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Vein of Galen Malformations

The vein of Galen malformation is a rare blood-vessel malformation in the brain that develops before birth and is sometimes diagnosed in the womb or soon after birth. The vein itself is a large deep vein at the base of the brain that takes away the oxygen-depleted blood. However, in this malformation, capillaries that normally slow blood flow and permit oxygen exchange with the surrounding tissues are missing, and so blood rushes directly from arteries into veins.

How Is a Vein of Galen Malformation Diagnosed?

The vein of Galen malformation can be detected by brain scans via magnetic resonance imaging (MRI) and computed tomography (CT). Digital subtraction angiography, a test that uses x-rays and a special dye to see inside the arteries, is another diagnostic method a doctor can use.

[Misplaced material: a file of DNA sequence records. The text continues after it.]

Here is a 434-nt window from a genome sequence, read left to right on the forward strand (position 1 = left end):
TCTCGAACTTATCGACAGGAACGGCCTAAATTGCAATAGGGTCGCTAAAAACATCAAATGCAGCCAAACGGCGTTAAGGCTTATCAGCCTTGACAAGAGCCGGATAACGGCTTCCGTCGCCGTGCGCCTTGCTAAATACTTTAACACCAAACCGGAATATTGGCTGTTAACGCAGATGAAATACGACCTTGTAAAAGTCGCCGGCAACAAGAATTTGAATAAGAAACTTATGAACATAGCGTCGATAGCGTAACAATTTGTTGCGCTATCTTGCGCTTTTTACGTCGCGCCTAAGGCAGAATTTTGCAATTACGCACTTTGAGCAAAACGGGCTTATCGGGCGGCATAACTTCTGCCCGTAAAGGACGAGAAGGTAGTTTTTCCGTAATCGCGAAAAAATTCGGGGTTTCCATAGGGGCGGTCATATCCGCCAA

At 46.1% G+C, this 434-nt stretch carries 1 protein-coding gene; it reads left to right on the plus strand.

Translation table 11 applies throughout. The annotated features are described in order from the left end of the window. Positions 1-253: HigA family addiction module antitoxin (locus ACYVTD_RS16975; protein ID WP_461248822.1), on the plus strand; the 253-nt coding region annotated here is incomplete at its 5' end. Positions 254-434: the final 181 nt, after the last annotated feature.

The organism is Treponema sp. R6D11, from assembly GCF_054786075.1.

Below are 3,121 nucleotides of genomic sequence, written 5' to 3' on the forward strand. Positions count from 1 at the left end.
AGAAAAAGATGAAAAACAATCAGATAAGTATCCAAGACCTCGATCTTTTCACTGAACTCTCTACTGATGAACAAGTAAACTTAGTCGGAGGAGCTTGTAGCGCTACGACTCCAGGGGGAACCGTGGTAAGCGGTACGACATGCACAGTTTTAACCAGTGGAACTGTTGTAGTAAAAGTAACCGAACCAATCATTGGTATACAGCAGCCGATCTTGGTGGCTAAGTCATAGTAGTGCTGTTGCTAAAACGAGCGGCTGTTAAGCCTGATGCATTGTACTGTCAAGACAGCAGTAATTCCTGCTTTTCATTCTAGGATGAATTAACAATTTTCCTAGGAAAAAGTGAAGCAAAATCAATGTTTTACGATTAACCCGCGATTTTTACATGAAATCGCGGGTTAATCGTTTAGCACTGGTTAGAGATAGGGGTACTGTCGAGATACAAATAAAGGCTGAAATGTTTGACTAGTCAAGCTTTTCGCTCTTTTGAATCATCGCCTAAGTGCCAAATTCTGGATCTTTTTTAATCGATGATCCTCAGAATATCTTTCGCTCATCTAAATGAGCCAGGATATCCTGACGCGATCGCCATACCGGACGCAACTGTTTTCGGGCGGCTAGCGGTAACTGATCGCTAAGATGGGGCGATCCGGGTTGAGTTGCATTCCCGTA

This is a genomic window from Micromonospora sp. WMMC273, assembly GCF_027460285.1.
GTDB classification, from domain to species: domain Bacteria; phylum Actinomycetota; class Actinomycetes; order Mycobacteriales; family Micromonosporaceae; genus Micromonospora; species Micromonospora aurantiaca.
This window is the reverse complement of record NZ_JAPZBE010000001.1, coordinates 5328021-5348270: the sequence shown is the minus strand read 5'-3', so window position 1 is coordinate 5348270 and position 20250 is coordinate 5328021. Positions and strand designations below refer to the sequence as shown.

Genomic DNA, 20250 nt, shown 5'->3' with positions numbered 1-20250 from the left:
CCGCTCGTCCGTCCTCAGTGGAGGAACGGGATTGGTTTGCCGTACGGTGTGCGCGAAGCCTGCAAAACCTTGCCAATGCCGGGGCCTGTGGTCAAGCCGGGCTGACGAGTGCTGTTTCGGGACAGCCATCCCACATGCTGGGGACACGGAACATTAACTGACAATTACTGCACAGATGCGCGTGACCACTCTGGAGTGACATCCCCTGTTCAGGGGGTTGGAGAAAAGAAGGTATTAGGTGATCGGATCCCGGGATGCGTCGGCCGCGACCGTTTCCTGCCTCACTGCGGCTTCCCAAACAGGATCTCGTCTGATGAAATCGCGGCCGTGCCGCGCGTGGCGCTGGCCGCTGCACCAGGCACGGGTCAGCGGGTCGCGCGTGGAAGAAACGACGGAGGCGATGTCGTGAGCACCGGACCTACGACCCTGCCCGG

What Are the Symptoms of a Vein of Galen Malformation?

In the more severe cases, the blood overload goes almost directly to the heart and rapidly overwhelms it, leading to congestive heart failure. Depending on the severity of the condition, it may show up in several ways:

  • In newborns with congestive heart failure (sometimes the condition is noted in ultrasound before birth)
  • Infants with abnormally enlarged head and developmental delay (the enlarged head occurs because the malformation blocks the normal flow or absorption of cerebrospinal fluid)
  • Older children with a large head and possibly seizures and/or strokes; sometimes learning difficulties are noted

How Is a Vein of Galen Malformation Treated?

The best treatment for the malformation seems to be embolization rather than surgery. In embolization, the surgeons thread a small catheter, or tube, into an artery (femoral) up to the site of the malformation. With the catheter in place, the doctors insert a substance that blocks the blood flow through the malformation and forms a clot that closes it off. The embolization treatment may require several procedures to gradually close off the blood flow. However, when it is completed successfully, patients usually do very well.